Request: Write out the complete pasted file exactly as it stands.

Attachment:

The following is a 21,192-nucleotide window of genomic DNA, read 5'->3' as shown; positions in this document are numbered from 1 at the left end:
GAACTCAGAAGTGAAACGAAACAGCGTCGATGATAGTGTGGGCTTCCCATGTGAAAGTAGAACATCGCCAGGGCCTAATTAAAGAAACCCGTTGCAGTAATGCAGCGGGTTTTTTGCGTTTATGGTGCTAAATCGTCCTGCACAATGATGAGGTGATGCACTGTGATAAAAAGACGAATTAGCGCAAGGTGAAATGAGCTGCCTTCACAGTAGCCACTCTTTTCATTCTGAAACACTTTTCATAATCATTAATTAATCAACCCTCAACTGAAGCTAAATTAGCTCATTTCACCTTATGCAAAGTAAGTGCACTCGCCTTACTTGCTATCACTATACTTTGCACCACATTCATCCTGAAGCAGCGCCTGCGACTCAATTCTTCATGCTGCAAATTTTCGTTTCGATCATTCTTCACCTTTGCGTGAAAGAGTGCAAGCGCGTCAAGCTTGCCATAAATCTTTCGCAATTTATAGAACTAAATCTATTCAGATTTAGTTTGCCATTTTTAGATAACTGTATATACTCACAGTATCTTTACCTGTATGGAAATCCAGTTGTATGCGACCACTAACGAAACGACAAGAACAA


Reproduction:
The following is a 21,192-nucleotide window of genomic DNA, read 5'->3' as shown; positions in this document are numbered from 1 at the left end:
GAACTCAGAAGTGAAACGAAACAGCGTCGATGATAGTGTGGGCTTCCCATGTGAAAGTAGAACATCGCCAGGGCCTAATTAAAGAAACCCGTTGCAGTAATGCAGCGGGTTTTTTGCGTTTATGGTGCTAAATCGTCCTGCACAATGATGAGGTGATGCACTGTGATAAAAAGACGAATTAGCGCAAGGTGAAATGAGCTGCCTTCACAGTAGCCACTCTTTTCATTCTGAAACACTTTTCATAATCATTAATTAATCAACCCTCAACTGAAGCTAAATTAGCTCATTTCACCTTATGCAAAGTAAGTGCACTCGCCTTACTTGCTATCACTATACTTTGCACCACATTCATCCTGAAGCAGCGCCTGCGACTCAATTCTTCATGCTGCAAATTTTCGTTTCGATCATTCTTCACCTTTGCGTGAAAGAGTGCAAGCGCGTCAAGCTTGCCATAAATCTTTCGCAATTTATAGAACTAAATCTATTCAGATTTAGTTTGCCATTTTTAGATAACTGTATATACTCACAGTATCTTTACCTGTATGGAAATCCAGTTGTATGCGACCACTAACGAAACGACAAGAACAA